Customers in the Middle East are getting smarter about their shopping choices and their expectations of the retail experience are accelerating quickly.
Non-store retailing, which includes online shopping, direct selling, mobile Internet, social media and home shopping, is expected to increase at a rapid pace – meaning high streets are taking the hit.
It’s going to take something special to get shoppers back into stores, but technology can help – especially the Internet of Things (IoT).
According to Aruba research, early adopters of IoT are already reaping benefits that include improved customer experience (81 per cent), improved visibility across organisations (78pc) and increased profitability (74pc).
This is particularly true for those businesses aiming to digitise the bricks and mortar stores.
Amazon has taken the first step into the unknown with its Amazon Go stores that are totally checkout-less and function with a network of cameras and sensors that detect what has been bagged by shoppers to purchase.
An in-store digital experience is crucial for retailers to compete with online retailers, but the first obstacle is to get customers to step inside.
Most customers often have their smartphone in hand, with data and location information switched on, so why not use that to send personalised, live offers to tempt them?
This is achieved through enticing customers to sign onto the shop’s Wi-Fi network, download an app and receive push notifications whenever they are within range of beacons that recognise their location.
IoT technology keeps the in-store experience interesting, immersive and allows retailers to consistently innovate their in-store offering.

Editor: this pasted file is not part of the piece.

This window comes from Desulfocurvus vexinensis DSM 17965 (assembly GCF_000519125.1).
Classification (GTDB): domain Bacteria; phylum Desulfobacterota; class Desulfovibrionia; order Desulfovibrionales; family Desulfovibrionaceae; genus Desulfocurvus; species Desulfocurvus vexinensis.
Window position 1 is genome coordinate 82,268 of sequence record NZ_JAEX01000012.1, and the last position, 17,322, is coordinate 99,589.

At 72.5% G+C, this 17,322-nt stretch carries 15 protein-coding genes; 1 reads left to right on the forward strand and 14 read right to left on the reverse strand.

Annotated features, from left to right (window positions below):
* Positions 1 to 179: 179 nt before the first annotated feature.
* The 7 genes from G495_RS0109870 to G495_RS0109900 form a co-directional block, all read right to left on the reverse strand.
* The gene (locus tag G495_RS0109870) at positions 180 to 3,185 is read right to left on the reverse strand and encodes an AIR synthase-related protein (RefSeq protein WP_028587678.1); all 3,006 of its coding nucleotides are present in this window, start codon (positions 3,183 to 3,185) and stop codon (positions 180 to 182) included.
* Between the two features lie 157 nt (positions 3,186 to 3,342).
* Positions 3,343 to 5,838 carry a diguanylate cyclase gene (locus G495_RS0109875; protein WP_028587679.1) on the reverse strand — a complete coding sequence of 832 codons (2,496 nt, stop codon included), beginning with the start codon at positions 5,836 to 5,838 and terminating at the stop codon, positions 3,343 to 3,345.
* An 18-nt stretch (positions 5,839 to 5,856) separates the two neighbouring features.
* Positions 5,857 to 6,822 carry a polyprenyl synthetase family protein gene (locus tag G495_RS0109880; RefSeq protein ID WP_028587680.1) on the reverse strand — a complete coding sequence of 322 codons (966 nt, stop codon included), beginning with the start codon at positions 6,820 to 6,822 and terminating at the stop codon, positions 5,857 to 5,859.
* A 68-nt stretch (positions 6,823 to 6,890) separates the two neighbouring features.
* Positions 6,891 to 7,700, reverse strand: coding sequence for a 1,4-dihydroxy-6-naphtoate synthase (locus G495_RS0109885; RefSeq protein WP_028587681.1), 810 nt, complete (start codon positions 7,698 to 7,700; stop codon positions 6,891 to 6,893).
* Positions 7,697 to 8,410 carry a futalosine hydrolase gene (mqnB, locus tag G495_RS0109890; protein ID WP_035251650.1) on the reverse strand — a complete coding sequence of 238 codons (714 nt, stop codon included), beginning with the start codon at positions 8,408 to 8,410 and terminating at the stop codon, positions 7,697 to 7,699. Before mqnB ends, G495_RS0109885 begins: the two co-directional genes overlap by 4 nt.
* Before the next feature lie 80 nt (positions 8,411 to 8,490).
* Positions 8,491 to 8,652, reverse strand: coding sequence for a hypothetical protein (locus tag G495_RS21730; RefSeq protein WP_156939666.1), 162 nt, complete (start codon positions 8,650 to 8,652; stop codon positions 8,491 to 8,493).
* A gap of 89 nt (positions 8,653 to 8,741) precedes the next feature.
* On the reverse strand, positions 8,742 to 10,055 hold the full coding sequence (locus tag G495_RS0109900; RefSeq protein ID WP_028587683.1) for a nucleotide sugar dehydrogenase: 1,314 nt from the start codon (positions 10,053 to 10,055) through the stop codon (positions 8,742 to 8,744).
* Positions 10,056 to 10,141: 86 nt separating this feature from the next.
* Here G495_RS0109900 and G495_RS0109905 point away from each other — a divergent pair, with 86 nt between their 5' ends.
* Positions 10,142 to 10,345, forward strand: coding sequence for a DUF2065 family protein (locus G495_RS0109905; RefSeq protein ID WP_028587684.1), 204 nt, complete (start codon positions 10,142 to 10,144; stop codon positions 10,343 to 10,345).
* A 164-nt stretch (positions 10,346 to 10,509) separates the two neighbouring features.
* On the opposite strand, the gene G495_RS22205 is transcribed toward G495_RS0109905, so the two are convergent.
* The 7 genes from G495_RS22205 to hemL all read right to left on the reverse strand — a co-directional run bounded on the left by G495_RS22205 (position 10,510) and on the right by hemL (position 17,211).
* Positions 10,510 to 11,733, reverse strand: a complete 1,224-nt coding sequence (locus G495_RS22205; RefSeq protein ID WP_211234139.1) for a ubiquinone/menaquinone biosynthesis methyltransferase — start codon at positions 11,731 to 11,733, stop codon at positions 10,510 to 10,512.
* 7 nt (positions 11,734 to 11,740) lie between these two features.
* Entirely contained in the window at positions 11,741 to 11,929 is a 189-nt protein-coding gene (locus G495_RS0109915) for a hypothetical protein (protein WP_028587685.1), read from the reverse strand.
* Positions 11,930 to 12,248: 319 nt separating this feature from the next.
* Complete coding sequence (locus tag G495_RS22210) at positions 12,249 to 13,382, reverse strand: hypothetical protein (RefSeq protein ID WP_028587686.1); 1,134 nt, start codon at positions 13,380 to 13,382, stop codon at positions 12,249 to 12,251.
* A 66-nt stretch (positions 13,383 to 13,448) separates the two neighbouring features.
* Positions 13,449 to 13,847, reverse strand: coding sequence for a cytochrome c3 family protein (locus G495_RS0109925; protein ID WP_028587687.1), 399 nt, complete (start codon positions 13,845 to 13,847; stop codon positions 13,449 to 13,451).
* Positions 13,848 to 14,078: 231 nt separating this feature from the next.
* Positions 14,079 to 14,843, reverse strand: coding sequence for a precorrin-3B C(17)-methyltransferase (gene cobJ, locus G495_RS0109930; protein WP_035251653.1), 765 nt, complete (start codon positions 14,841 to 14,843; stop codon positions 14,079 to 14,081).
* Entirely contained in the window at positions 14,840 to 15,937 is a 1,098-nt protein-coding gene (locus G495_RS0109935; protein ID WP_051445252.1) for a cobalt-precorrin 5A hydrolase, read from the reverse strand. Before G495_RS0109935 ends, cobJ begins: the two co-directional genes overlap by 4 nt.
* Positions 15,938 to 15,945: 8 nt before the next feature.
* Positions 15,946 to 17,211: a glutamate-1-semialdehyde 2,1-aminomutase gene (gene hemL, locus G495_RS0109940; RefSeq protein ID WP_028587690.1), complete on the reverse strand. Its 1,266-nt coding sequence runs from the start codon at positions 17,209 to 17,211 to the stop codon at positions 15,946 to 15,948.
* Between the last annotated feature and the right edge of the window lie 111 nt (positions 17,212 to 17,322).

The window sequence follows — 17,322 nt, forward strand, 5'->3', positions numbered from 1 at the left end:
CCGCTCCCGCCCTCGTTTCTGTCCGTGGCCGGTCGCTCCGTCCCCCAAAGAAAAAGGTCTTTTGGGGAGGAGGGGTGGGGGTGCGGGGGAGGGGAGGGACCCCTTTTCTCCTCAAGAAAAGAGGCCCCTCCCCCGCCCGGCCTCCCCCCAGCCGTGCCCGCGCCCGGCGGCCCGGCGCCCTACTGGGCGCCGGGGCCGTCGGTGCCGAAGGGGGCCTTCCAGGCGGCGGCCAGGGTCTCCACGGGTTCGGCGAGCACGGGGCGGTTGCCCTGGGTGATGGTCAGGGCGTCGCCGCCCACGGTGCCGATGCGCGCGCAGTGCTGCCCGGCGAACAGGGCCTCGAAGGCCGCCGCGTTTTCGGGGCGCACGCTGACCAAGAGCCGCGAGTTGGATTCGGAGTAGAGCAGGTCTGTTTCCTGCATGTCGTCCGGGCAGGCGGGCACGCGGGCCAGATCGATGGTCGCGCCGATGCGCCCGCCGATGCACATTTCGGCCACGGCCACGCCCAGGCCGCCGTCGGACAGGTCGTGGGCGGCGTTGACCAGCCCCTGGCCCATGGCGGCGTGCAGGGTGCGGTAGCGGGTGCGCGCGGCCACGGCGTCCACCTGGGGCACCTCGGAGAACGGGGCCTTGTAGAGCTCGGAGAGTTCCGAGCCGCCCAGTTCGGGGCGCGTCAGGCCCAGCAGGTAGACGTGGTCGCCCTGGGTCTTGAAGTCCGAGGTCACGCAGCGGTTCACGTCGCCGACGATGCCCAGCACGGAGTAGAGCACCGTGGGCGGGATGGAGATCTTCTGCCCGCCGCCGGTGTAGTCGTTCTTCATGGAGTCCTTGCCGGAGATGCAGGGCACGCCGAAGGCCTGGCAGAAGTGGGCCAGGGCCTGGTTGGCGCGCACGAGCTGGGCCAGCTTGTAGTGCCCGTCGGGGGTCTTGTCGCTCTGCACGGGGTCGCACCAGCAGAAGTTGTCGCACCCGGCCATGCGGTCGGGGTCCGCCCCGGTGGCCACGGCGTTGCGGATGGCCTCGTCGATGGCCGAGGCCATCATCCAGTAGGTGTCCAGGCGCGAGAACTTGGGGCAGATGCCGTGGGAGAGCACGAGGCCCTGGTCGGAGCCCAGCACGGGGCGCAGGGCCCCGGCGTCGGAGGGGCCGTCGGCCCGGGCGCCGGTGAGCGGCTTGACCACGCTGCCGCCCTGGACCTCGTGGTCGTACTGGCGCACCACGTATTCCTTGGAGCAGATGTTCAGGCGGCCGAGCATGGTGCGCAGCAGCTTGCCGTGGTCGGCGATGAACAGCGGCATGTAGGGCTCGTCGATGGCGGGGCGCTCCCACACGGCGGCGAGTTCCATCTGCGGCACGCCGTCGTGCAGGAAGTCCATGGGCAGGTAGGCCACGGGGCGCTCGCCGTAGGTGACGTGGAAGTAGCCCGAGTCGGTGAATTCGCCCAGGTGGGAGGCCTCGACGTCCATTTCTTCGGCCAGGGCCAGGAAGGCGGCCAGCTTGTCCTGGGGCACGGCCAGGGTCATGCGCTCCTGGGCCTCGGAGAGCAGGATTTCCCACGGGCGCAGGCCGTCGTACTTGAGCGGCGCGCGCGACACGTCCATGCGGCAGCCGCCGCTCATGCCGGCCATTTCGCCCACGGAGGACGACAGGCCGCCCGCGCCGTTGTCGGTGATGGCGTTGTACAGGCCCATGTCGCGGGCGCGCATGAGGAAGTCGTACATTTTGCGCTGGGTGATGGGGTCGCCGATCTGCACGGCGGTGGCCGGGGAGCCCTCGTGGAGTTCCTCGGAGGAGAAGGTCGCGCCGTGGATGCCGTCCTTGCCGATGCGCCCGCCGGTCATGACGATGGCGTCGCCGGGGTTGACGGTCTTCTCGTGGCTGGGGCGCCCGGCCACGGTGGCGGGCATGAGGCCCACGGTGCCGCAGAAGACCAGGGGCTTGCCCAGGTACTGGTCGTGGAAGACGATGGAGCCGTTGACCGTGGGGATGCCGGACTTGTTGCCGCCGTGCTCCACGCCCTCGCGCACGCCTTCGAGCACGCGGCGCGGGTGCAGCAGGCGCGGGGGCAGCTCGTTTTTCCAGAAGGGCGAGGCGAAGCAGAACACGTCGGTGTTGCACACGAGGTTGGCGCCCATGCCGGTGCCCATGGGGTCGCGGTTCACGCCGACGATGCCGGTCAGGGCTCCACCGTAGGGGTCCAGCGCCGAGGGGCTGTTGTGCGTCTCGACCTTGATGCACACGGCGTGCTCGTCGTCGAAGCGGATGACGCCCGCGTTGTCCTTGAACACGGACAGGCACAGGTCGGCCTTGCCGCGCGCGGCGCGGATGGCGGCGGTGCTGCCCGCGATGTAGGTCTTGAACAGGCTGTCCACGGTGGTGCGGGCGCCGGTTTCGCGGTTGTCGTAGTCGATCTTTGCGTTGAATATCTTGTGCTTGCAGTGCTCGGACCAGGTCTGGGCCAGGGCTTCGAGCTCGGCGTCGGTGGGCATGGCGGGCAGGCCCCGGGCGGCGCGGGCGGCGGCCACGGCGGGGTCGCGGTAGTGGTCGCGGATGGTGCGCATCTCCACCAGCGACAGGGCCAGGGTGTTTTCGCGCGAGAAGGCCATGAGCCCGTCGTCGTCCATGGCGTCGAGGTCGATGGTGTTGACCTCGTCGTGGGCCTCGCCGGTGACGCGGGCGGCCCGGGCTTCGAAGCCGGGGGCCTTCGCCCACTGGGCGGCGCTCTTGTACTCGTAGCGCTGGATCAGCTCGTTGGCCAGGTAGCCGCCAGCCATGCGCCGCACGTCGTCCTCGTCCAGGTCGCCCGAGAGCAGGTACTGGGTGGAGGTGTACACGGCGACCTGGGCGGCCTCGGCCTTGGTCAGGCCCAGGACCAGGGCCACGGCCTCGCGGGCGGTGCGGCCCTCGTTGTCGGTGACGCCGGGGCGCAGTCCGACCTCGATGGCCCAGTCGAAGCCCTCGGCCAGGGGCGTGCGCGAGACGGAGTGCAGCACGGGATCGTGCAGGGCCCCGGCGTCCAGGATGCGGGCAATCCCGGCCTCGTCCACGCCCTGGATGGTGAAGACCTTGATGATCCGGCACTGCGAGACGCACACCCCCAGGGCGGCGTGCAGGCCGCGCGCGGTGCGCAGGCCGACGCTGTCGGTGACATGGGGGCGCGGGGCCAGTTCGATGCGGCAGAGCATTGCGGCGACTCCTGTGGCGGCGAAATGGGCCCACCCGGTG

The Home Depot, notorious for its large stores, is deploying location-based services to help customers navigate them.
Customers using the app can use their phones to inquire about the location of products.
Specially built applications and beacon technology can then use in-store connectivity to direct customers to the exact location of the products they seek.
Brick and mortar stores can also compete with their online and high street rivals by proposing exclusive partnerships, offers and experiences to customers.
Another method is arming employees with tablets to help them assist customers find out whether the right sizes are in stock, or if the goods they want are available.
For larger stores, this could also help employees restock more efficiently.
Using these devices as point-of-sales could also free up employees from the tether of wired registers, allowing them to be with customers through their purchasing journey.
Learning the behaviour of customers in-store is key to improving the effectiveness of offers and store layouts.
One way to get to know the customer is to capture the data they create if they are accessing the retailer’s application in-store, or use touch screens for information.
Once this data is analysed, a picture of the customer and their interests can be built, enabling sales assistants to better cater to individual needs.
Gathered data can also be used to improve the physical layouts of stores by using the contextual information customers provide through their app usage.
High-traffic areas can be used to issue information and communications of sales offers and new goods available.
Real-time Information about how busy the stores get – especially during the festive season – can also enable stores to better plan staffing rotas, saving stores money in the long run.
The retail industry has the opportunity of being disruptive and offering consumers a unique in-store experience.
This has been touted for years, but the technology available now can make this a reality.
(Jamil Ahmad is Saudi Arabia country manager for Aruba)